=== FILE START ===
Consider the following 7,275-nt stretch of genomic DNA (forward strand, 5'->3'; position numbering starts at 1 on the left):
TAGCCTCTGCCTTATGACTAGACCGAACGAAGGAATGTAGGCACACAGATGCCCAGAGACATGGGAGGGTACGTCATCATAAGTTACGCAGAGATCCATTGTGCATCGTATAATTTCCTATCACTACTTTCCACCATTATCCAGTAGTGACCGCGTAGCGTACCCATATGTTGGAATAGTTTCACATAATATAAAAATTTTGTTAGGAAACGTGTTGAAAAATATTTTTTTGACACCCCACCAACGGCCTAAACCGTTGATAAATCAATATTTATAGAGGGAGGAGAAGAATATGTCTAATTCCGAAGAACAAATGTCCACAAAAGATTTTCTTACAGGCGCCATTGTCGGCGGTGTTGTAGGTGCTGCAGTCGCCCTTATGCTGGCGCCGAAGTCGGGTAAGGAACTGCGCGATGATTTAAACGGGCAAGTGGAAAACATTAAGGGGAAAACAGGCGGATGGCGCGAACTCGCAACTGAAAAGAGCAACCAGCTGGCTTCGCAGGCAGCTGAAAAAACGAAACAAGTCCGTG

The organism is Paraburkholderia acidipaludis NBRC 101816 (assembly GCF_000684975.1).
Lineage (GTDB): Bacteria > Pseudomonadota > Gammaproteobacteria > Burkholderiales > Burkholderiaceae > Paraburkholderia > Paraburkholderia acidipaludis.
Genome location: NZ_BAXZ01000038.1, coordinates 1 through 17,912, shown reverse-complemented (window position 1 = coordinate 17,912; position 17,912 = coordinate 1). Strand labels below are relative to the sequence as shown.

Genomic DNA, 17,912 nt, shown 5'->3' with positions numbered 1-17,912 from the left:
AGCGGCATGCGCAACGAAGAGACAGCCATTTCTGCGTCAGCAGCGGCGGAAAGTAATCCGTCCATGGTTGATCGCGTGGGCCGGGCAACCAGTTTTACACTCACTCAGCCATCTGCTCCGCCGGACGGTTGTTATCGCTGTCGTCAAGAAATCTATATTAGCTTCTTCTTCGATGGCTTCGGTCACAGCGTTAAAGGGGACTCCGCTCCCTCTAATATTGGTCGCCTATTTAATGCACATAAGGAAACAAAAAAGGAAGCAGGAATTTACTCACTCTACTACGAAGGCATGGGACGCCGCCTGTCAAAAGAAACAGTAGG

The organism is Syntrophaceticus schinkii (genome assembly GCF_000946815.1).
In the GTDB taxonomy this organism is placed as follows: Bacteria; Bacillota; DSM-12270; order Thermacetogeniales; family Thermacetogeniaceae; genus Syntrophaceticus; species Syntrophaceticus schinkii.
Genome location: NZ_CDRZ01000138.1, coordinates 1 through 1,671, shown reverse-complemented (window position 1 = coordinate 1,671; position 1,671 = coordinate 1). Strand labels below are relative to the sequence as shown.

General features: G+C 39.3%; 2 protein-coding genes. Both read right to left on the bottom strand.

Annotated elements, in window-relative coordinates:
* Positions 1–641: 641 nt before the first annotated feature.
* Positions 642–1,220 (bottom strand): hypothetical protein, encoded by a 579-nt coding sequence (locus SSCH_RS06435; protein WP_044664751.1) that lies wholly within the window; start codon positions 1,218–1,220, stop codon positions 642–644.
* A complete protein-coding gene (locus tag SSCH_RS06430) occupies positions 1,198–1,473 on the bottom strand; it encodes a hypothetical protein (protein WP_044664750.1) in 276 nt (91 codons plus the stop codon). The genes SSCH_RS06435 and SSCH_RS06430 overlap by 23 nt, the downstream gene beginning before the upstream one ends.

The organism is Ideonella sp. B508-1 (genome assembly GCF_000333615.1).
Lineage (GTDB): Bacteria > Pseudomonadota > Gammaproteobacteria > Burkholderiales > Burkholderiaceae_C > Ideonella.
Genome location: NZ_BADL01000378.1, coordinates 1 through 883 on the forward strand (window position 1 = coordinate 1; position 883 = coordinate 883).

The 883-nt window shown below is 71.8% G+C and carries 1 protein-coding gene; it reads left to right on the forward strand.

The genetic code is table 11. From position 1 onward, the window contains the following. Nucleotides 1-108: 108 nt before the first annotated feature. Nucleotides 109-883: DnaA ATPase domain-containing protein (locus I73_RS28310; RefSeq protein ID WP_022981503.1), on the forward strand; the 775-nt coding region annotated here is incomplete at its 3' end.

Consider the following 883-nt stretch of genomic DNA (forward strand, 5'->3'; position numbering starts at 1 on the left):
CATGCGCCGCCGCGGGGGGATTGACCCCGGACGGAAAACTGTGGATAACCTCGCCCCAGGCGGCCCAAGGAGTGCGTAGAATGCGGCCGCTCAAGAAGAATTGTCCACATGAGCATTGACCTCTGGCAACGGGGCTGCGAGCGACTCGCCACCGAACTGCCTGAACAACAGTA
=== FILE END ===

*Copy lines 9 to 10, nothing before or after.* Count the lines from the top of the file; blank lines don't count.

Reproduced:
In the GTDB taxonomy this organism is placed as follows: Bacteria; Bacillota; DSM-12270; order Thermacetogeniales; family Thermacetogeniaceae; genus Syntrophaceticus; species Syntrophaceticus schinkii.
Genome location: NZ_CDRZ01000138.1, coordinates 1 through 1,671, shown reverse-complemented (window position 1 = coordinate 1,671; position 1,671 = coordinate 1). Strand labels below are relative to the sequence as shown.